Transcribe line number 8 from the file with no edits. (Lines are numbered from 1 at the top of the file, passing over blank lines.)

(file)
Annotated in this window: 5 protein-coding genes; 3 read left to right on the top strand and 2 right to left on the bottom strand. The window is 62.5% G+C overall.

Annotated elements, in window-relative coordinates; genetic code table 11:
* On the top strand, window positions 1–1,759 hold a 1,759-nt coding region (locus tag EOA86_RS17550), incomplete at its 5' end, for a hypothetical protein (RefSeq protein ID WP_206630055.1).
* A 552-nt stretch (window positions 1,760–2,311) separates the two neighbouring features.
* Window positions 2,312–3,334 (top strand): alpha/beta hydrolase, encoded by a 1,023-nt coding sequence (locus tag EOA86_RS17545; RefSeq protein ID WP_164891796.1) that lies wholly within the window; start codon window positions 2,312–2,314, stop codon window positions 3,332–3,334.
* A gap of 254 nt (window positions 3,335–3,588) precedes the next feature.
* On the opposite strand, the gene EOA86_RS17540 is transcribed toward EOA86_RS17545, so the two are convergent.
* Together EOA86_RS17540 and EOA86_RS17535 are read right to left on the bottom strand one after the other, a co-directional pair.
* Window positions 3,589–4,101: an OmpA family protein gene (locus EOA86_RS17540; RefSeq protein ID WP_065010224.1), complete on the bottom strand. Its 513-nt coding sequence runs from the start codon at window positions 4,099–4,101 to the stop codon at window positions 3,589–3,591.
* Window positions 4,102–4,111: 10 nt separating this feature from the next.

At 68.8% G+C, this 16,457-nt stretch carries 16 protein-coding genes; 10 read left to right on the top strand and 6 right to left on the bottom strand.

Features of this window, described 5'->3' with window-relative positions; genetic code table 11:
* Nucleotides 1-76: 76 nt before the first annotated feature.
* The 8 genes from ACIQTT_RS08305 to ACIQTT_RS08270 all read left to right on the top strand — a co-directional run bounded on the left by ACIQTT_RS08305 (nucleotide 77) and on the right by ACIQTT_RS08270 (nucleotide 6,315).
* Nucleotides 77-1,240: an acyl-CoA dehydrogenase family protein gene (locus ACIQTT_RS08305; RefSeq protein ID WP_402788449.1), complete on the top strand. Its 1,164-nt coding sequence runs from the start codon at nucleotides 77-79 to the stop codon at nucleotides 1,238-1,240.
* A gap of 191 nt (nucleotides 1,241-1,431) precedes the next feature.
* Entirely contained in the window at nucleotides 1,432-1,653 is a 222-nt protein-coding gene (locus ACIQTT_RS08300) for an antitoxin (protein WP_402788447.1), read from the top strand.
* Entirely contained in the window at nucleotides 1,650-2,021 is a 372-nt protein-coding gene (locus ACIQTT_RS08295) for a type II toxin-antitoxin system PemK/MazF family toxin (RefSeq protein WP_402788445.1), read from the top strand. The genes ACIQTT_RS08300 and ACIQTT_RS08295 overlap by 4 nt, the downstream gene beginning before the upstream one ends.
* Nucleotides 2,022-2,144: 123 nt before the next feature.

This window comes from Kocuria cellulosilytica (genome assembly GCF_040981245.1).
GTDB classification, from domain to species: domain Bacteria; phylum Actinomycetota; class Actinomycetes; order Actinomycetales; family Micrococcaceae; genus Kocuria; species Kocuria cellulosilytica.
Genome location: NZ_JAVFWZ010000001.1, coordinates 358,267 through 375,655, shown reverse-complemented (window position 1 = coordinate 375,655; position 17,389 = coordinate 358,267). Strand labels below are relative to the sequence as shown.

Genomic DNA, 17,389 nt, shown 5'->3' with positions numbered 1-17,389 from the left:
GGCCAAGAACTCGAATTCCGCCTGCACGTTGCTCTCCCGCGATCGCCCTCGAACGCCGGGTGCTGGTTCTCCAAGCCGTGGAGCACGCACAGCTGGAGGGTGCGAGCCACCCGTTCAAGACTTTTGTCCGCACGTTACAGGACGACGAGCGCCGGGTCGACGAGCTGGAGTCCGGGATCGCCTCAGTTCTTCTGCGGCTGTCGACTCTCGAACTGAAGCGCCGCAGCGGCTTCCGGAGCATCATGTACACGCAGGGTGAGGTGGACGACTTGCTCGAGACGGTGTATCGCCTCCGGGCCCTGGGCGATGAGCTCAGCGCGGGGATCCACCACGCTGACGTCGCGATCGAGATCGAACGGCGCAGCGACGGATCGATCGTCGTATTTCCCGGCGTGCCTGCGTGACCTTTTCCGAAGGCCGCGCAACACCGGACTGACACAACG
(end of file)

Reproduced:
* Together EOA86_RS17540 and EOA86_RS17535 are read right to left on the bottom strand one after the other, a co-directional pair.